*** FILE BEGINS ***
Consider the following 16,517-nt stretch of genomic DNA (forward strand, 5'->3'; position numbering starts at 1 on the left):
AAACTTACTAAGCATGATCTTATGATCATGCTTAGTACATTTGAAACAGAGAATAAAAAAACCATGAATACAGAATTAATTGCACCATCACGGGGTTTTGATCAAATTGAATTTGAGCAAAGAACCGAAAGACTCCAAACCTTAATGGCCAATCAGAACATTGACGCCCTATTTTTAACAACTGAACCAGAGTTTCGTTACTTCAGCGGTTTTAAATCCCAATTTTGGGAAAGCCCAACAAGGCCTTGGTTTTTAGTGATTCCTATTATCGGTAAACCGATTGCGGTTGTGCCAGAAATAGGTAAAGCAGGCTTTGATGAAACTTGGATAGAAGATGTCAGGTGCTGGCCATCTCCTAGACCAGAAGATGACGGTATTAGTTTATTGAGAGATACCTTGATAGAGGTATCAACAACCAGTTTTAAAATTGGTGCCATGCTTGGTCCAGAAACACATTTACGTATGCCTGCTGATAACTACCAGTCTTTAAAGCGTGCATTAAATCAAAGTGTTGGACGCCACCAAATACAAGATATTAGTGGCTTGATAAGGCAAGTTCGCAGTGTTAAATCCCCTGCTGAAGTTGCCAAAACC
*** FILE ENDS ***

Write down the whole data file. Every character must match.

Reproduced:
Consider the following 16,517-nt stretch of genomic DNA (forward strand, 5'->3'; position numbering starts at 1 on the left):
AAACTTACTAAGCATGATCTTATGATCATGCTTAGTACATTTGAAACAGAGAATAAAAAAACCATGAATACAGAATTAATTGCACCATCACGGGGTTTTGATCAAATTGAATTTGAGCAAAGAACCGAAAGACTCCAAACCTTAATGGCCAATCAGAACATTGACGCCCTATTTTTAACAACTGAACCAGAGTTTCGTTACTTCAGCGGTTTTAAATCCCAATTTTGGGAAAGCCCAACAAGGCCTTGGTTTTTAGTGATTCCTATTATCGGTAAACCGATTGCGGTTGTGCCAGAAATAGGTAAAGCAGGCTTTGATGAAACTTGGATAGAAGATGTCAGGTGCTGGCCATCTCCTAGACCAGAAGATGACGGTATTAGTTTATTGAGAGATACCTTGATAGAGGTATCAACAACCAGTTTTAAAATTGGTGCCATGCTTGGTCCAGAAACACATTTACGTATGCCTGCTGATAACTACCAGTCTTTAAAGCGTGCATTAAATCAAAGTGTTGGACGCCACCAAATACAAGATATTAGTGGCTTGATAAGGCAAGTTCGCAGTGTTAAATCCCCTGCTGAAGTTGCCAAAACC